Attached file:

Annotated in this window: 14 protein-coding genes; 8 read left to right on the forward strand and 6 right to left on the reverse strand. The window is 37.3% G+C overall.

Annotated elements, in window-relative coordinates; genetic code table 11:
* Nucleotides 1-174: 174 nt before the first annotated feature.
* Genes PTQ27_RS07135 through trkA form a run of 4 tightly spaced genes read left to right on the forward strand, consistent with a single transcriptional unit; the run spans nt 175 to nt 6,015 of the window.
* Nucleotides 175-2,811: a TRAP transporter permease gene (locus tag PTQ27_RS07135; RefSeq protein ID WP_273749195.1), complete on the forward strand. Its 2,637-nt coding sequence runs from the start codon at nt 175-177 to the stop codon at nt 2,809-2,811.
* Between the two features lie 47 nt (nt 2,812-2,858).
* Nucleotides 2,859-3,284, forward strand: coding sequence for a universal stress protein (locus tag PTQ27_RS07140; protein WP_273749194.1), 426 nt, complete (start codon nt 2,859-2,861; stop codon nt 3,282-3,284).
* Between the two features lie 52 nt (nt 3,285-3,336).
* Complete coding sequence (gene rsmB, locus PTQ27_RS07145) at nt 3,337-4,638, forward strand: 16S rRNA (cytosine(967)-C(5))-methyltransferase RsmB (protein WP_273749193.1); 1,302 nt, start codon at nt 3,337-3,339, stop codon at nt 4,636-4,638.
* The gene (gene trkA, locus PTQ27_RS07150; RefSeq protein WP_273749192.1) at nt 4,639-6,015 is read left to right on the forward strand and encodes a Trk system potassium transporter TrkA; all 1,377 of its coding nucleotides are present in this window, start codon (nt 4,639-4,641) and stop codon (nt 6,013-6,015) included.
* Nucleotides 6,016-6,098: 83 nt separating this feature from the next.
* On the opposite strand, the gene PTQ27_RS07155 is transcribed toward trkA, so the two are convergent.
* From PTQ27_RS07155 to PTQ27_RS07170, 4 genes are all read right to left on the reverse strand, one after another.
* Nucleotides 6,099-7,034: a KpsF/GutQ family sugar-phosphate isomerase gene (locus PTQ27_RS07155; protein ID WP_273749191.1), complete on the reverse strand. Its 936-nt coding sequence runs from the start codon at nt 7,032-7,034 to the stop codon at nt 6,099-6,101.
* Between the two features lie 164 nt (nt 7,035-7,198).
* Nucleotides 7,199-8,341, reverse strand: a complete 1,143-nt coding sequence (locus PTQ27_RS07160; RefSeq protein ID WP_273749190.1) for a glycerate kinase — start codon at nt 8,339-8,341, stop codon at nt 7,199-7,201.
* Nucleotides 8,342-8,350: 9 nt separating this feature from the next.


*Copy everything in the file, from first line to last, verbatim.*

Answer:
Annotated in this window: 14 protein-coding genes; 8 read left to right on the forward strand and 6 right to left on the reverse strand. The window is 37.3% G+C overall.

Annotated elements, in window-relative coordinates; genetic code table 11:
* Nucleotides 1-174: 174 nt before the first annotated feature.
* Genes PTQ27_RS07135 through trkA form a run of 4 tightly spaced genes read left to right on the forward strand, consistent with a single transcriptional unit; the run spans nt 175 to nt 6,015 of the window.
* Nucleotides 175-2,811: a TRAP transporter permease gene (locus tag PTQ27_RS07135; RefSeq protein ID WP_273749195.1), complete on the forward strand. Its 2,637-nt coding sequence runs from the start codon at nt 175-177 to the stop codon at nt 2,809-2,811.
* Between the two features lie 47 nt (nt 2,812-2,858).
* Nucleotides 2,859-3,284, forward strand: coding sequence for a universal stress protein (locus tag PTQ27_RS07140; protein WP_273749194.1), 426 nt, complete (start codon nt 2,859-2,861; stop codon nt 3,282-3,284).
* Between the two features lie 52 nt (nt 3,285-3,336).
* Complete coding sequence (gene rsmB, locus PTQ27_RS07145) at nt 3,337-4,638, forward strand: 16S rRNA (cytosine(967)-C(5))-methyltransferase RsmB (protein WP_273749193.1); 1,302 nt, start codon at nt 3,337-3,339, stop codon at nt 4,636-4,638.
* The gene (gene trkA, locus PTQ27_RS07150; RefSeq protein WP_273749192.1) at nt 4,639-6,015 is read left to right on the forward strand and encodes a Trk system potassium transporter TrkA; all 1,377 of its coding nucleotides are present in this window, start codon (nt 4,639-4,641) and stop codon (nt 6,013-6,015) included.
* Nucleotides 6,016-6,098: 83 nt separating this feature from the next.
* On the opposite strand, the gene PTQ27_RS07155 is transcribed toward trkA, so the two are convergent.
* From PTQ27_RS07155 to PTQ27_RS07170, 4 genes are all read right to left on the reverse strand, one after another.
* Nucleotides 6,099-7,034: a KpsF/GutQ family sugar-phosphate isomerase gene (locus PTQ27_RS07155; protein ID WP_273749191.1), complete on the reverse strand. Its 936-nt coding sequence runs from the start codon at nt 7,032-7,034 to the stop codon at nt 6,099-6,101.
* Between the two features lie 164 nt (nt 7,035-7,198).
* Nucleotides 7,199-8,341, reverse strand: a complete 1,143-nt coding sequence (locus PTQ27_RS07160; RefSeq protein ID WP_273749190.1) for a glycerate kinase — start codon at nt 8,339-8,341, stop codon at nt 7,199-7,201.
* Nucleotides 8,342-8,350: 9 nt separating this feature from the next.